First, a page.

Image Stitching Tutorial Part #1: Introduction



During the summer of 2014 I began investigating image stitching techniques and technologies for a NOAA sponsored UAS marine survey project.  In the summer of 2015 I was hired by the University of Minnesota Department of Aerospace Engineering and Mechanics to work on a Precision Agriculture project that also involves UAS’s and aerial image stitching.

Over the past few months I have developed a functional open-source image stitching pipeline written in python and opencv.  It is my intention with this series of blog postings to introduce this work and further explain our approach to aerial image processing and stitching.

Any software development project is a journey of discovery and education, so I would love to hear your thoughts, feedback, and questions in the comments area of any of these posts.  The python code described here will be released under the MIT open-source software license (one of my to-do list items is to publish this project code, so that will happen “soon.”)


The world already has several high quality commercial image stitching tools as well as several cloud based systems that are free to use.  Why develop yet another image stitching pipeline?  There are several reasons we began putting this software tool chain together.

  • We are looking at the usefulness and benefits of ‘direct georeferencing.’  If we have accurate camera pose information (time, location, and camera orientation of each image), then how can this improve the image analysis, feature detection, feature matching, stitching, and rendering process?
  • One of the the core strengths of the UMN Aerospace Engineering Department is a high quality 15-state kalman filter attitude determination system.  This system uses inertial sensors (gyros and accelerometers) in combination with a GPS to accurately estimate an aircraft’s ‘true’ orientation and position.  Our department is uniquely positioned to provide a high quality camera pose estimate and thus examine ‘direct georeferencing’ based image processing.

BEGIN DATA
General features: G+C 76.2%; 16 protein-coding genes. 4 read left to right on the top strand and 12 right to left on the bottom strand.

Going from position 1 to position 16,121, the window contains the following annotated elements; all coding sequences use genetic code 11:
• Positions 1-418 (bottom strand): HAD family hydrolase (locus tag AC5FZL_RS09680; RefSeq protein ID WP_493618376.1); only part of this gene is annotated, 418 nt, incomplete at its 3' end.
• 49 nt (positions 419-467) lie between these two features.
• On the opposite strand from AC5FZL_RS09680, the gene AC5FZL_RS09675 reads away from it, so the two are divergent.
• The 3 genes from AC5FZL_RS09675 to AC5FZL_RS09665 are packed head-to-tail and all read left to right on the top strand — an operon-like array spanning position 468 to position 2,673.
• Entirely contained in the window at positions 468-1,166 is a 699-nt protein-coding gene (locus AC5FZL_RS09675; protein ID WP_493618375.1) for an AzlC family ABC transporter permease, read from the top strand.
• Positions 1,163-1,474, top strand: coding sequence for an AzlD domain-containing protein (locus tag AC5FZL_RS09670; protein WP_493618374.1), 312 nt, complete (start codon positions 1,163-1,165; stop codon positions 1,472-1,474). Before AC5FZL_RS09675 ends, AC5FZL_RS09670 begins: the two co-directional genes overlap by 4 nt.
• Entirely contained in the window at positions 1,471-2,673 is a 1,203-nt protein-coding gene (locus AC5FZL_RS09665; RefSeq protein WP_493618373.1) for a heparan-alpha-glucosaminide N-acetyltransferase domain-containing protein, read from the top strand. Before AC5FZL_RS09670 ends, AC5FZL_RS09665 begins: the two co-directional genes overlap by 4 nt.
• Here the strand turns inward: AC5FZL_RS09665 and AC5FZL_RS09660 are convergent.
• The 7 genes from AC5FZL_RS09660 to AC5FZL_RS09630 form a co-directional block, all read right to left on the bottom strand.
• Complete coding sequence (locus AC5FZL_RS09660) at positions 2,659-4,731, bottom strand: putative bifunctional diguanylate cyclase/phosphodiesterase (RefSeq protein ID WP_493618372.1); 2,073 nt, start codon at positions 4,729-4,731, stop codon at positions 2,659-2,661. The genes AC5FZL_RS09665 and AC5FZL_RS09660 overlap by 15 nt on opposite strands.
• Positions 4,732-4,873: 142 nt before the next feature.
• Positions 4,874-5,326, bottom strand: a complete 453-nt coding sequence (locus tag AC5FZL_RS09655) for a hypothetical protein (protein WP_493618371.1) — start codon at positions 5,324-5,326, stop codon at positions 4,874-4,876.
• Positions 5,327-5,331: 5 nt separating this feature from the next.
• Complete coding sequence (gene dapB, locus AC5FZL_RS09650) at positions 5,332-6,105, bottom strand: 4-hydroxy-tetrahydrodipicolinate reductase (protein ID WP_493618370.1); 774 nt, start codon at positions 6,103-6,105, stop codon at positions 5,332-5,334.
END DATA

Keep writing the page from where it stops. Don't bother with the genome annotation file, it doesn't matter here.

• Commercial software and closed source cloud solutions do not enable the research community to easily ask questions and test ideas and theories.
  • We hope to quantify the sensor quality required to perform useful direct georeferencing as well as the various sources of uncertainty that can influence the results.
  • We would love to involve the larger community in our work, and we anticipate there will be some wider interest in free/open image processing and stitching tools that anyone can modify and run on their own computer.


I will be posting new tutorials in this series as they are written.  Here is a quick look ahead at what topics I plan to cover:

  • Direct Georeferencing
  • Image stitching basics
  • Introduction to the open-source software tool chain
  • Aircraft vs. camera poses and directly visualizing your georeferenced data set
  • Feature detection
  • Feature matching
  • Sparse Bundle Adjustment
  • Seamless 3D and 2D image mosaics, DEM’s, Triangle meshes, etc.

Throughout the image collection and image stitching process there is art, science, engineering, math, software, hardware, aircraft, skill, and a maybe bit of luck once in a while (!) that all come together in order to produce a successful aerial imaging result.

Software Download